Raising My Hand

At sixteen years old, I’m entering that phase of my life in which I have to state my personal qualities fairly often, whether in a personal essay for school or in a conversation at a Yom Kippur break-fast. Depending on whom I am speaking to, my answer varies, but it almost always includes a few basic attributes: I am a reader, a writer, an athlete … and I’m a feminist Jew. I’ve gotten more than a few questioning looks when I state this part of my identity, this blend of two hugely influential but seemingly irreconcilable schools of thoughtwomen have not exactly been seen as equals for all of Jewish history, after all. My response to this confusion usually runs along the lines of, “you should meet my family!” One could say that that I was raised at the crossroads of religion and women’s empowerment. At Pesach, my mother and aunts plan the Seders down to the last napkin, lead the music and discussion in a traditionally male-dominated ceremony, and spearhead the mountain of washing-up afterwards—then board planes to return to university teaching and theater direction the next morning.

My own inclination towards leadership was fostered at a young age on alongside an early proclivity for Judaics and Hebrew. At Hebrew school, teachers learned to count on me to jump into any conversation with both feet, despite the other kids’ eye-rolling. I had been taught to be proud of the space I took up, and to value my contributions to conversations. My family belongs to the Reform Jewish movement, so my problem wasn’t an issue of contradicting Halakhah, Jewish law. It was simply that I was outspoken and invested where few other people, especially girls, were.

As I got older, this made religious school much more challenging. I remember looking around a classroom in 5th grade and realizing how many people were staring at the ceiling, while others displayed flashes of passing interest, but quickly rearranged their faces into expressions of disinterest. Seeing this display of apathy, whether real or pretended, I wondered whether any of my classmates been raised as I had—to question, to debate, to make noise? Here, I realized that I had reached another crossroads: to be embarrassed about raising my voice, or to take pride in what I had to say. To silence myself or consciously make myself heard, following the example of the women in my family and in the literature I was studying. These women were not not easy to deal with or soft-spoken, or classically attractive, but they are the ones we remember, the ones who made history.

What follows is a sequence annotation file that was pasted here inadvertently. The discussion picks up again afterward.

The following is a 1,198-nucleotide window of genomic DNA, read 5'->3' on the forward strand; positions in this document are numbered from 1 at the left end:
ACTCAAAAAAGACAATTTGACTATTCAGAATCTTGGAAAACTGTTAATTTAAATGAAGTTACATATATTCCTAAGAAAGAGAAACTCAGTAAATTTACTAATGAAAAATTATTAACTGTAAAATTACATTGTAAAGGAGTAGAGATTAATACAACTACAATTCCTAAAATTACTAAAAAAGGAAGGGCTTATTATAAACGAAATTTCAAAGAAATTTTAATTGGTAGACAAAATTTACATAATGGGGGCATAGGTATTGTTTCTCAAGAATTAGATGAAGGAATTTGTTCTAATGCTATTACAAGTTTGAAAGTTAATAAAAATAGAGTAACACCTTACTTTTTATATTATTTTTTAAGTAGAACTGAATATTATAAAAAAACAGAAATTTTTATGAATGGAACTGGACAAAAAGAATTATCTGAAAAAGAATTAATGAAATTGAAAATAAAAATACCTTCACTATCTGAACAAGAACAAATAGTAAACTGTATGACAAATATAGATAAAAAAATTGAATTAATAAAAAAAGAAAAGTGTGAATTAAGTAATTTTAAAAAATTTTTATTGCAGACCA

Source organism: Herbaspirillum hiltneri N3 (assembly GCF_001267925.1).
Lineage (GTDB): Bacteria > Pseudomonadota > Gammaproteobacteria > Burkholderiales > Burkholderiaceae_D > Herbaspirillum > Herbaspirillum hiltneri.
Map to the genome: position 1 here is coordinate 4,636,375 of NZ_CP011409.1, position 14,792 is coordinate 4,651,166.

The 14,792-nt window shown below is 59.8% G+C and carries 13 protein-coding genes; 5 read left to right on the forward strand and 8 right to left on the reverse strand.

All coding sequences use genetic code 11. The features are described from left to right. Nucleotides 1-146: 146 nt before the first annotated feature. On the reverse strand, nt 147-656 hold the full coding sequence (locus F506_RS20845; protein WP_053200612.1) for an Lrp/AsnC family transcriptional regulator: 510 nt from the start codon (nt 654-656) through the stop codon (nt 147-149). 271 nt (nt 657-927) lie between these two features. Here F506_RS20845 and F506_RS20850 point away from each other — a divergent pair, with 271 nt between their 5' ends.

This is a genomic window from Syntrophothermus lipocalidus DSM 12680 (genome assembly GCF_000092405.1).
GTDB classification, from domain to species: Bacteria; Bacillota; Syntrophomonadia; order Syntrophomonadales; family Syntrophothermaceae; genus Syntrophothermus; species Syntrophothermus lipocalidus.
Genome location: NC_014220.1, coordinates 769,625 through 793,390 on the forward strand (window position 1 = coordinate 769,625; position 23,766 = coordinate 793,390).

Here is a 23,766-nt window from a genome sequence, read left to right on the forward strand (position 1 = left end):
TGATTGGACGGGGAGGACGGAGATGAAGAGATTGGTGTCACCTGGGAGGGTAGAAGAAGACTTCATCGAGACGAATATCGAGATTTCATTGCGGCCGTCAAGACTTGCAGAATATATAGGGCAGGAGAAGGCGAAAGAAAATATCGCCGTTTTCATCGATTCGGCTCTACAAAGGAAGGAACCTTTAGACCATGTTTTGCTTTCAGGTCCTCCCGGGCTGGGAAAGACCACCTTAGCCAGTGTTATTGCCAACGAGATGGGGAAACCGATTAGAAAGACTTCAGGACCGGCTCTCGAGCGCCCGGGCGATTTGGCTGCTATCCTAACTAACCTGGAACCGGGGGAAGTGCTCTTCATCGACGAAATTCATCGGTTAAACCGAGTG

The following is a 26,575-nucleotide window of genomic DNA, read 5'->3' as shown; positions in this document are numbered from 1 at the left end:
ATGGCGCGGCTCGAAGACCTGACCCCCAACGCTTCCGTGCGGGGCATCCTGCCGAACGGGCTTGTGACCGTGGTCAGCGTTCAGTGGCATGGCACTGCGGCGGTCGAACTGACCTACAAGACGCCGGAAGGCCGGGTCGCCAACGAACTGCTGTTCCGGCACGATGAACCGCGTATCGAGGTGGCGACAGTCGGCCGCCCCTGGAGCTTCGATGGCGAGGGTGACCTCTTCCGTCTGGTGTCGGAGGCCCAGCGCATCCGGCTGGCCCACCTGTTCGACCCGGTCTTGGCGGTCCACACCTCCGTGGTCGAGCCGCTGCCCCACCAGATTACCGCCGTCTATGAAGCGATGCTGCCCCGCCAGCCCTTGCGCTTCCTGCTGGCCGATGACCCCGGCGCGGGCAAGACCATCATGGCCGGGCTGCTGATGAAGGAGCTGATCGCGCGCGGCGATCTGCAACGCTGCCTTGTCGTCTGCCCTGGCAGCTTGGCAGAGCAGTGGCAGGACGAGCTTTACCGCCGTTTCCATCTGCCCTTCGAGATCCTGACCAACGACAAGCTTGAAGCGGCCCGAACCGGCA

Continuing to speak up in religious school was a tiny rebellion against the rules that governed the dynamic between the cool kids and the decidedly uncool ones. Unabashedly intellectual girls are not just uncool, they’re often quickly perceived as dangerous: ruthlessly competitive, or worse, annoying. Am I academic? Absolutely. Do I have ambition? Certainly. I frequently think of an instruction from Joan Didion’s Run, River, given to the female protagonist to help her be more outgoing: “You say what you want and then you go after it … You come from people who have wanted things and got them. Don’t forget it.” I try to remember this at all times—the generations of women who asserted themselves, however quietly—who held their families together through the unimaginable and put down roots in new places and kept the house and kept their faith as well, to whom I am indebted for the life I now lead. I raise my hand in class because sure, I’m ambitious and I want to reach my goals, but more than that, in order to break down the idea of the dangerously outspoken woman and help others that follow to make themselves heard. This fight for equality—gender, religious, or otherwise—is so much more than I am, and yet I am integral to the battle.

This is where my feminism and my Judaism intertwine most closely: strong females and Jews have both been feared and attacked at multiple points in history, despite not wanting much at all. Both groups have entered the mainstream in recent years, and yet some still see them as threatening because they ask for the same things that others have, such as equal hiring opportunities or comfort in spaces where they are the minority. As a feminist Jew, I’ll forever be pursuing the day when it’s okay to want things and go after them, no matter who you are.

This piece was written as part of JWA’s Rising Voices Fellowship.

Topics: Feminism
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How to cite this page

Kubzansky, Caroline. "Raising My Hand." 1 October 2015. Jewish Women's Archive. (Viewed on July 17, 2019) <https://jwa.org/blog/risingvoices/raising-my-hand>.

"The Invisible Hand," by Quentin Cohan

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